An aristocrat native to Somogy but born in Switzerland decided, together with his wife who also happens to be of noble descent, to move to the family’s ancient estate south of Lake Balaton after the change of regime in Hungary. The old barn was mainly inhabited by bats when they turned it into a guesthouse – today it houses those who wish to enjoy the rural romance in comfort.
József Hunyady (just like his wife, Katalin Almásy) was born abroad, and twenty years ago he wasn’t even on speaking terms with the Hungarian language. However, his roots connecting him to Somogy County run deeper that most natives’: the Hunyady counts have been producing wine in Kéthely since the 1700s, and there was a time when Count József Hunyady (1863-1942) was the largest vineyard owner of South Balaton.
It’s no wonder that the count was drawn to the area giving home to the old family estate, so after the change of regime he started to fight to get back at least a portion of the lands that were confiscated from them. He succeeded, and has been taking care of his vineyard with great admiration ever since – he proudly let guests taste the Pinot noir, Blaufränkisch, and Gewürztraminer wines he makes.
And they have plenty of guests as they remodeled a three-story barn that was built in the 1900s – now it’s a tasteful and spacious accommodation. Even a group of 10 people can stay here comfortably. The location is great, for a quiet, relaxing time or a hunting weekend as well (especially since the house is on good hunting grounds). One room costs about 30,000 forints while the entire barn with its 270 square-meters costs 90,000 forints for a night, including breakfast.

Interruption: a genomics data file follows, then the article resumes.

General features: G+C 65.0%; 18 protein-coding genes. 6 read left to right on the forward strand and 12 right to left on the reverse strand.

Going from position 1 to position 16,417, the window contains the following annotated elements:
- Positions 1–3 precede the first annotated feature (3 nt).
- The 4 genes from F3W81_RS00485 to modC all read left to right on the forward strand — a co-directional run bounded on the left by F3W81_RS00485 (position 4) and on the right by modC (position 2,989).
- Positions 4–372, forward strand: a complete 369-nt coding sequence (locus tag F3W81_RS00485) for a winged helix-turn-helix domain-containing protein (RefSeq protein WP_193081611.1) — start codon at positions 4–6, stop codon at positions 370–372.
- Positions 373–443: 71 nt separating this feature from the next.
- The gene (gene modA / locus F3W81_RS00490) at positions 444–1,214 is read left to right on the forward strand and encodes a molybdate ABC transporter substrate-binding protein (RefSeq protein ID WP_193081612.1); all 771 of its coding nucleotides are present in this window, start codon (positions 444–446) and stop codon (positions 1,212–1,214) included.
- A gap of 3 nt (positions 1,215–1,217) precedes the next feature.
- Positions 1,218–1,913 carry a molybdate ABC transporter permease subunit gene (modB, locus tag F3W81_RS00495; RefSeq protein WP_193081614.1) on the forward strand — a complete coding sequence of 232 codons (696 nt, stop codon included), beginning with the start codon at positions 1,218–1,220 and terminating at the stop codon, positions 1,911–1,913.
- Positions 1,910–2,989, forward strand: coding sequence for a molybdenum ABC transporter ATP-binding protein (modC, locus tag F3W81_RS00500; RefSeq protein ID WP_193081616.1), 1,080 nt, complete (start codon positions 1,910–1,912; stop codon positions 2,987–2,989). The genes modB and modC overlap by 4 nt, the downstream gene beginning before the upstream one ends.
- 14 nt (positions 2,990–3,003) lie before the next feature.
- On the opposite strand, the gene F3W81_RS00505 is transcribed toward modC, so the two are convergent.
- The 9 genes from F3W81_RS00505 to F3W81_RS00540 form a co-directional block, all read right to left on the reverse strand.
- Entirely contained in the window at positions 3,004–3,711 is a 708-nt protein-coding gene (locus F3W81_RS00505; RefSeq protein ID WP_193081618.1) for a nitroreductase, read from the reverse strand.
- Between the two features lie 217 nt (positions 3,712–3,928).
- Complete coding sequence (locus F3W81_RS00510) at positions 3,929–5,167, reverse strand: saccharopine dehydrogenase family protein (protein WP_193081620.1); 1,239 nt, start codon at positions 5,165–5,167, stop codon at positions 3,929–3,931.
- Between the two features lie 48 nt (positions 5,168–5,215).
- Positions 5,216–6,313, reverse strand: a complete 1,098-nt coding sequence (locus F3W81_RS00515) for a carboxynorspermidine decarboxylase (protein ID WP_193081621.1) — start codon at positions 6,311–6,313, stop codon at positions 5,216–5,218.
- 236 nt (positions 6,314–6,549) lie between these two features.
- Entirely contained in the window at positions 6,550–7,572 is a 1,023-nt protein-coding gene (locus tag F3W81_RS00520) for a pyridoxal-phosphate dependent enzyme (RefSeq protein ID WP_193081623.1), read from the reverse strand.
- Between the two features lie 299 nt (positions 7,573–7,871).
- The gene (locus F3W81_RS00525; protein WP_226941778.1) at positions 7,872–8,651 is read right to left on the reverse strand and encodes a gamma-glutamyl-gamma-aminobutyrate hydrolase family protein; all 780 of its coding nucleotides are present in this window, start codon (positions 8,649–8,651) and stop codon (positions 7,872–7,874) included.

Which, by the way, is vegetarian because, as Katalin says, “the meat consumption of the world is too high”. She really cares about the planet’s well being so she tries to lead a chemical-free household, so, for example, the soap here is made from ash. They also cultivate their vineyards without using any chemicals.
Although Katalin relocated from Belgium and József came here from Italy, they didn’t want to build a rustic Belgian or a Tuscan guesthouse – they say that one should be proud of the Hungarian architectural traditions. Fortunately they don’t mean that in a corny way; instead they believe in keeping what’s nice and original: they left the original casements and beams for example, and coordinated the furniture with these.
This relaxing, rustic environment is whole with the animals roaming around the garden, the backyard vegetables, fruits, and the scent of freshly baked bread (they make the breakfast from these, by the way) – all of this gives a taste of rural life to those who still don't want to give up their comfort. Think about it: it would be pretty weird if we would feel uncomfortable at the home of a noble family.
Translated by Emma Póli